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Attention CEO’s: Every Company Should be a Technology Company. Is Yours?


I remember the feeling of surprise when I bought the bracelets a couple of years ago. I was in a jewellery shop in a small, thousand-year-old town in Germany, about 20 kilometres away from Frankfurt, where my mother has her vacation home. I had just chosen some bracelets for my wife and daughter and placed them on the counter to pay.

To my surprise, the sales attendant started writing out a receipt by hand. She handwrote all the details of the products on the receipt. This surprised me on two levels; Firstly, it surprised me that this happened in a country like Germany, which is one of the most technologically advanced countries in the world. Secondly, “who still writes receipts by hand in the 21st century??”, I thought to myself. I felt sad for the shop, as surely it was just a matter of time until they would be “disrupted.”

This incident happened a couple of years ago and the last time I went to the small town, the shop was still there. In fact, it’s been there for a very long time. It’s somewhat of a fixture near the town square. Still, I’m disappointed that a small business did not recognise the need to have a computerised inventory management system. I suspect the owners thought that this is the way we’ve always done it and it’s working, so why change it?

It was not hard to conclude from the handwritten receipt that the rest of their digital footprint was either very poor or non-existent. I went online and sure enough, their website looks like it was designed by a high school student from 2002. Also, their last Instagram post was from seven months ago. These guys were truly operating in the stone age.

The shop owners have failed to recognise a new truth, which is that every company – nay every business, even a jewellery shop in an ancient German town with cobblestoned streets – is a technology company.

We live in an age where technology is totally ubiquitous. This is even more true for Generation Z, those born from the mid-nineties to roughly 2010. They are total digital natives. They’ve grown up being exposed to the internet, mobile, digital currency and social networks.

Being a technology company does not mean that you need to hire armies of coders to develop new software or platforms. What it means is that you should, at the very least, use the latest available off-the-shelf technology to help make your business operate more efficiently and effectively.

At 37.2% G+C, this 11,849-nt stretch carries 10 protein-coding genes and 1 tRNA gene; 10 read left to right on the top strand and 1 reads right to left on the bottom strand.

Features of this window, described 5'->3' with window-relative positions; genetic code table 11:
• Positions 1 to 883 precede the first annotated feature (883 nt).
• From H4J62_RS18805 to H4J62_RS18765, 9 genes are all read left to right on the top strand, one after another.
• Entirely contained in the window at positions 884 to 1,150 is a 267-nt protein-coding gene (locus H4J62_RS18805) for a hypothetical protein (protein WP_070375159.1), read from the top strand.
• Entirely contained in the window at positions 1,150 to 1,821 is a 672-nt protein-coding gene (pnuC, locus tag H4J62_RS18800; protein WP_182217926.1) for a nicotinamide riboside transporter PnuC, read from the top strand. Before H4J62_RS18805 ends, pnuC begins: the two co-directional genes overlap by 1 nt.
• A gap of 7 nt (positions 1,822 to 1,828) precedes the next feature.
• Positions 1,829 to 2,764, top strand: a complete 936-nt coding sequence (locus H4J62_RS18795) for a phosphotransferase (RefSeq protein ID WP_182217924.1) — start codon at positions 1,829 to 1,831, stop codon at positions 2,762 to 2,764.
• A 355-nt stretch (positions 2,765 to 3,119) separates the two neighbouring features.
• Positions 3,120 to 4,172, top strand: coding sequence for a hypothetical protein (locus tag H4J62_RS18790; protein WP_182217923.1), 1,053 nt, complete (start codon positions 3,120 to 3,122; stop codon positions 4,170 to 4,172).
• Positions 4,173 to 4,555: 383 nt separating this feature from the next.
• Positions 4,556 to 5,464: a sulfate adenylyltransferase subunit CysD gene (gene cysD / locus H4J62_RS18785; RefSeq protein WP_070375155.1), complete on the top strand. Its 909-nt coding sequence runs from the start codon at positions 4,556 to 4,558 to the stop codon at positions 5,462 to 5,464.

The shop in Germany should, at the very least, have a decent inventory management system. This system will help keep track of prices and costs, purchases, cash register through a Point-of-Sale system and create reports that aid with ordering and other important decisions. Ideally, the systems would be linked to an ecommerce platform that is connected to a sleek, easy to use and navigate website. Moreover, it could be linked to ecommerce enabled social media accounts.

It pains me to think of how much time and effort is waisted in this shop by not having the above in place, and how much more sales are missed due to lack of online presence.

Not just for jewellery shops

If you’re thinking that this example does not apply to you because you’re not in the jewellery or retail business, you’ve missed the point. The question to you is, what equivalent mistakes are you doing in your industry? What technologies and trends are you missing out on because you’ve always done business in a certain way?

Here are some important questions you should be asking to help you figure out if your company is a technology company or not:

• Are you aware of the latest technology trends in your industry? What about tech trends on the peripheral of your industry? Like the tech affecting suppliers and other stakeholders.


• How has your customer’s behaviour changed due to technology? How have their expectations changed due to new technology? Are you changing with the times?


• How can you change the way you operate internally due to new technologies? Are you utilising them?


• What is your budget for investing in new tech? What is your budget for training your employees on new tech?


• Do you have an IT Manager or a Chief Technology Officer (CTO)? Is the IT department’s role just to fix the internet and provide new laptops, or are they part of the strategic decision-making process when it comes to the future of your company?


Writing down the answers to these questions and contemplating them will help you figure out whether you’re running a technology company or not. If you need any help you know where to find us. But whatever you do, don’t be like that shop in Germany!


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